Wednesday, August 20, 2008

Shark Advisory from City of Sanibel

Sanibel, Florida August 20, 2008
News Release - For Immediate Release
City of Sanibel, FL


At 2:54 p.m. today, the Sanibel Police Department responded to an incident reported by the Lee County Sheriff's Department Marine Patrol Unit. According to the report, a 47 year-old male reported that he believed he was bitten on the right arm by a shark while swimming in front of the Sanibel Moorings, located at 845 East Gulf Drive. The caller further reported that he bandaged his injury himself and did not request or require any additional medical attention.

Sharks are found regularly along beaches in the Gulf of Mexico, however, attacks on humans by sharks are very rare. Chief Tomlinson stated, "Swimmers are reminded that even though the relative risk of a shark attack is very rare, in the interest of safety, certain precautions should always be taken."

Swim, dive or surf with other people -- never alone. Sharks are more likely to attack a solitary individual.

Avoid swimming between sandbars, near steep drop-offs, near channels or at river mouths where sharks are found.

Avoid wearing shiny jewelry that might simulate the scales of a prey fish, and also avoid uneven tanning and contrasting, bright-colored clothing.

Don't swim at dusk or at night.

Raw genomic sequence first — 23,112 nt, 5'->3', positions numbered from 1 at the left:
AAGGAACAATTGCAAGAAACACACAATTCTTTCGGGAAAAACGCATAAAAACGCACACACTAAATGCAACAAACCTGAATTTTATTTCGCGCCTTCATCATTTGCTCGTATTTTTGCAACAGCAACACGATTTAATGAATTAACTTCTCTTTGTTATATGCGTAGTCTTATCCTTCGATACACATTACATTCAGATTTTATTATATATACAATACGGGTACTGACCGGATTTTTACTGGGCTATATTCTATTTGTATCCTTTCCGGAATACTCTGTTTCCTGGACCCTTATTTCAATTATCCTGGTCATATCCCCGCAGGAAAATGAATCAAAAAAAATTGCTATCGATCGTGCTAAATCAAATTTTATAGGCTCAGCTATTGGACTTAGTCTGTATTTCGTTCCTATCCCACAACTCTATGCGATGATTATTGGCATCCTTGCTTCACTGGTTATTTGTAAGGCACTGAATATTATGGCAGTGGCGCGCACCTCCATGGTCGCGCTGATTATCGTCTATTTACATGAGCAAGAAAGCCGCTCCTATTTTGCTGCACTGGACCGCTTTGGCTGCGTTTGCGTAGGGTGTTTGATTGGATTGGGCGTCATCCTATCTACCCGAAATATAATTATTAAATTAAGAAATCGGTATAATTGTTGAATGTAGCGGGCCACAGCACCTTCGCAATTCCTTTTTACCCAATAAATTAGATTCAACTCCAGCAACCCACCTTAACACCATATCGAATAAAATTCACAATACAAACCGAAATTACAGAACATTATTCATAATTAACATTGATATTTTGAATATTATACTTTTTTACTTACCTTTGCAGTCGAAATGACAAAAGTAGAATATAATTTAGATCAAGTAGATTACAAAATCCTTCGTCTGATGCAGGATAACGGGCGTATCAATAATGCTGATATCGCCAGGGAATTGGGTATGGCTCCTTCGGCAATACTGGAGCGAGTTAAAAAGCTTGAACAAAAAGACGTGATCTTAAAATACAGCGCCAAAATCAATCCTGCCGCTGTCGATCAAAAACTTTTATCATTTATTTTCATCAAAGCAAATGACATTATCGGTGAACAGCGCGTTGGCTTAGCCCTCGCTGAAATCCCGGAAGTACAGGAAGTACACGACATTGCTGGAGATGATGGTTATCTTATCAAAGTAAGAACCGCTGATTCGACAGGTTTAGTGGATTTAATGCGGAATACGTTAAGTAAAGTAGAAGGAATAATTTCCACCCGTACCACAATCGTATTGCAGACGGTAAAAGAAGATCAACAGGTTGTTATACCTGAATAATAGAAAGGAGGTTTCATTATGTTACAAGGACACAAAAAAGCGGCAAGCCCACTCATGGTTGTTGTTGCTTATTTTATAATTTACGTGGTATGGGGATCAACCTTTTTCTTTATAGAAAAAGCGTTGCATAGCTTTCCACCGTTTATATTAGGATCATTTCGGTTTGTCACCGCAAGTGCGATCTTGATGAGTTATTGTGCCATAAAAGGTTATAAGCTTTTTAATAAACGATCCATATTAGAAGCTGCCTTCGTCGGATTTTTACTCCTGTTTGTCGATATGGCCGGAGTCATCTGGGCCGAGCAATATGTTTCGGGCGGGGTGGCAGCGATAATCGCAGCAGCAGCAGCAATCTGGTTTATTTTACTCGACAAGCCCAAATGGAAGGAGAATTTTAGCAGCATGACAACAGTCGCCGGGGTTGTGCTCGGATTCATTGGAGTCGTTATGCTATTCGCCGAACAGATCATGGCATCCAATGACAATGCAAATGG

Refrain from excessive splashing.

Keep pets and domestic animals, with their erratic movements, out of the water.

Don't swim near people who are fishing or spear-fishing, chumming or using live bait.

Avoid spreading blood or human wastes in the water. Do not enter the water if bleeding from an open wound or if menstruating - a shark's olfactory ability is acute.

If schooling fish start to behave erratically or congregate in large numbers, leave the area. Diving seabirds are good indicators of schooling bait fish or feeding activity.

Sightings of porpoises do not indicate the absence of sharks, both often eat the same food items.

If a shark is sighted in the area, leave the water as calmly and quickly as possible.

Do not harass a shark if one is spotted.

Additional information can be obtained from or at

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